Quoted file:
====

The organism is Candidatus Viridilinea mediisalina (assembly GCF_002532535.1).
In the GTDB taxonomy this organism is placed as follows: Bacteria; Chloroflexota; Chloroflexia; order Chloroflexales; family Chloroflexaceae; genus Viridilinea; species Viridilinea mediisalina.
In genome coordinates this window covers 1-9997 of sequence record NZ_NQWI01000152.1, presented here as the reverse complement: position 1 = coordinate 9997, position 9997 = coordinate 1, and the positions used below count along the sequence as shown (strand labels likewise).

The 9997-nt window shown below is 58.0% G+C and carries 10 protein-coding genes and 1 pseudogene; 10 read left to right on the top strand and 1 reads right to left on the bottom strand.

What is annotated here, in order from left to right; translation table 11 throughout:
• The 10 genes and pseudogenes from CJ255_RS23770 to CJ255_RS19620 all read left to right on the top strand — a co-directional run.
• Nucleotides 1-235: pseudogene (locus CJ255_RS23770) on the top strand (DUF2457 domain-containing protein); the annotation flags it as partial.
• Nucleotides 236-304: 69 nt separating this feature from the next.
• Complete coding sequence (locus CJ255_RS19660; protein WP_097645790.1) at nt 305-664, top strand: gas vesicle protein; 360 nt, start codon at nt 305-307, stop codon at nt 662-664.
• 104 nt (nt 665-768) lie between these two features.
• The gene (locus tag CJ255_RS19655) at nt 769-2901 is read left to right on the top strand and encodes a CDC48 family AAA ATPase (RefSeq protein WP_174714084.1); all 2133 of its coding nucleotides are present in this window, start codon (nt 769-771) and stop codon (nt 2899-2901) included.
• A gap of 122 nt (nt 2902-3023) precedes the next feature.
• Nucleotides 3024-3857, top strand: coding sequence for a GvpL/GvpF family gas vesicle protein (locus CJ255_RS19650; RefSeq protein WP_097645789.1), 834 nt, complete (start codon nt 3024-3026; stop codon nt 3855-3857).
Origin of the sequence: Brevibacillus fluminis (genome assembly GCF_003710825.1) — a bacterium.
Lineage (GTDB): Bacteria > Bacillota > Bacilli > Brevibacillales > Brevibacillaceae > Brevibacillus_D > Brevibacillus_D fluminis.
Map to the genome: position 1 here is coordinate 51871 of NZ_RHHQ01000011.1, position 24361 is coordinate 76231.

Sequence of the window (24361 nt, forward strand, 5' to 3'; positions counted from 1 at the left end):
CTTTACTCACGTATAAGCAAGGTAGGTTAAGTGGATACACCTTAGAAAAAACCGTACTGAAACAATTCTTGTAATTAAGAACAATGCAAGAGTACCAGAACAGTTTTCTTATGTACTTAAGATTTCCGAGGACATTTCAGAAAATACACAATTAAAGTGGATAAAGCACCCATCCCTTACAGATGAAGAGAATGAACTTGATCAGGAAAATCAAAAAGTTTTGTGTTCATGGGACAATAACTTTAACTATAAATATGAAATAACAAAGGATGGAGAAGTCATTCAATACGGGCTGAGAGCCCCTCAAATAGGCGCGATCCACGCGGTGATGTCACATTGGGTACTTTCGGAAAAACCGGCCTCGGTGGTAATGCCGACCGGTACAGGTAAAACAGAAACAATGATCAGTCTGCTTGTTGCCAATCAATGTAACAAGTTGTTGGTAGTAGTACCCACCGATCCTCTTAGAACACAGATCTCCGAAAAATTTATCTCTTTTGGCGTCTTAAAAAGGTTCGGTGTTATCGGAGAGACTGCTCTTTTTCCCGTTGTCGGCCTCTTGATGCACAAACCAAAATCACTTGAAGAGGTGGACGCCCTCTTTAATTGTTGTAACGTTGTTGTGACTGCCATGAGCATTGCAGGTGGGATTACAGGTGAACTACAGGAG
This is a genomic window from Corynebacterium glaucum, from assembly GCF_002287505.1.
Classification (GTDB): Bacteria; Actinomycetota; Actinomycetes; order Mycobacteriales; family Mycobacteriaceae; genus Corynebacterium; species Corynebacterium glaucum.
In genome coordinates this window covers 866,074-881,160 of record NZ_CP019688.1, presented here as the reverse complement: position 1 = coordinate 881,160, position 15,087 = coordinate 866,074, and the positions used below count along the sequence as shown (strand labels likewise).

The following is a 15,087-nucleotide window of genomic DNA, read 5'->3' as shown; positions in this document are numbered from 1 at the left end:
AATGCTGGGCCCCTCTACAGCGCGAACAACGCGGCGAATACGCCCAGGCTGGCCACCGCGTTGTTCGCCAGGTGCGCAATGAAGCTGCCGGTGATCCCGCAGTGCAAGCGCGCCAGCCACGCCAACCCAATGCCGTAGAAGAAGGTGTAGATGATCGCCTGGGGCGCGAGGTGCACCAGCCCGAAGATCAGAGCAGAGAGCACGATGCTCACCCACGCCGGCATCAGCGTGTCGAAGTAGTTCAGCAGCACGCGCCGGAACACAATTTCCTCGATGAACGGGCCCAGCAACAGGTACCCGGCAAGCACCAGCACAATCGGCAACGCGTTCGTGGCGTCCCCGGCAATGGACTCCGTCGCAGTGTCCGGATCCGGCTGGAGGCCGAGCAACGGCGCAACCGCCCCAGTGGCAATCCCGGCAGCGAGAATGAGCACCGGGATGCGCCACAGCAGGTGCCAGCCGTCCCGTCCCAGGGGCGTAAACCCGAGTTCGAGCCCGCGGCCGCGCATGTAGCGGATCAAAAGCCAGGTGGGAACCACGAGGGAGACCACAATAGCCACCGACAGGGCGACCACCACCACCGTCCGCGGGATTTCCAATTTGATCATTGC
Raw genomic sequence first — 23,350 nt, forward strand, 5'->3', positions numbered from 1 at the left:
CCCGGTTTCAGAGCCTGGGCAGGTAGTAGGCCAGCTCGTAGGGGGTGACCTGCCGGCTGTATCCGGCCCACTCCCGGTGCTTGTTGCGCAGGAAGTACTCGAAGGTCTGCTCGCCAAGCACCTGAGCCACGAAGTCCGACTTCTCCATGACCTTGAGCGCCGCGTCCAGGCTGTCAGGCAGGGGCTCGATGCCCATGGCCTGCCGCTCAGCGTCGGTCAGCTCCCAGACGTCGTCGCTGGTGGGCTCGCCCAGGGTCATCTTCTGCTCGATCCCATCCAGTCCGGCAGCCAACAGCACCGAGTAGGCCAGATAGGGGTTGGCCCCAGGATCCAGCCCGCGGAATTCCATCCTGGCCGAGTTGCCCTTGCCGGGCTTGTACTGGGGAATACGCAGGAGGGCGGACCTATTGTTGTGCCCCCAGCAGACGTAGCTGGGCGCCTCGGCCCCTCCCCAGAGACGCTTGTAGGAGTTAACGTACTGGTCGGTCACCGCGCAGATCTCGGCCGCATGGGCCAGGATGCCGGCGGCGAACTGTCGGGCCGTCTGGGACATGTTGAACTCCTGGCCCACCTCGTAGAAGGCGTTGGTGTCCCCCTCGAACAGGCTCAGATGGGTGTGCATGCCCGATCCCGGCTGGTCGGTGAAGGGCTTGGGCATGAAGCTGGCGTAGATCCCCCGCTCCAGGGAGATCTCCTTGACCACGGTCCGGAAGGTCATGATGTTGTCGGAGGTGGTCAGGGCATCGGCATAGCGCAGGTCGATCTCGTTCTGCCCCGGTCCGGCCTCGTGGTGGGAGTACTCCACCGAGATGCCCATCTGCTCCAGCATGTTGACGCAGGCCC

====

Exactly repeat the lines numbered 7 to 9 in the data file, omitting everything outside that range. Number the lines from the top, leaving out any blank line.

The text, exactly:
• Nucleotides 1-235: pseudogene (locus CJ255_RS23770) on the top strand (DUF2457 domain-containing protein); the annotation flags it as partial.
• Nucleotides 236-304: 69 nt separating this feature from the next.
• Complete coding sequence (locus CJ255_RS19660; protein WP_097645790.1) at nt 305-664, top strand: gas vesicle protein; 360 nt, start codon at nt 305-307, stop codon at nt 662-664.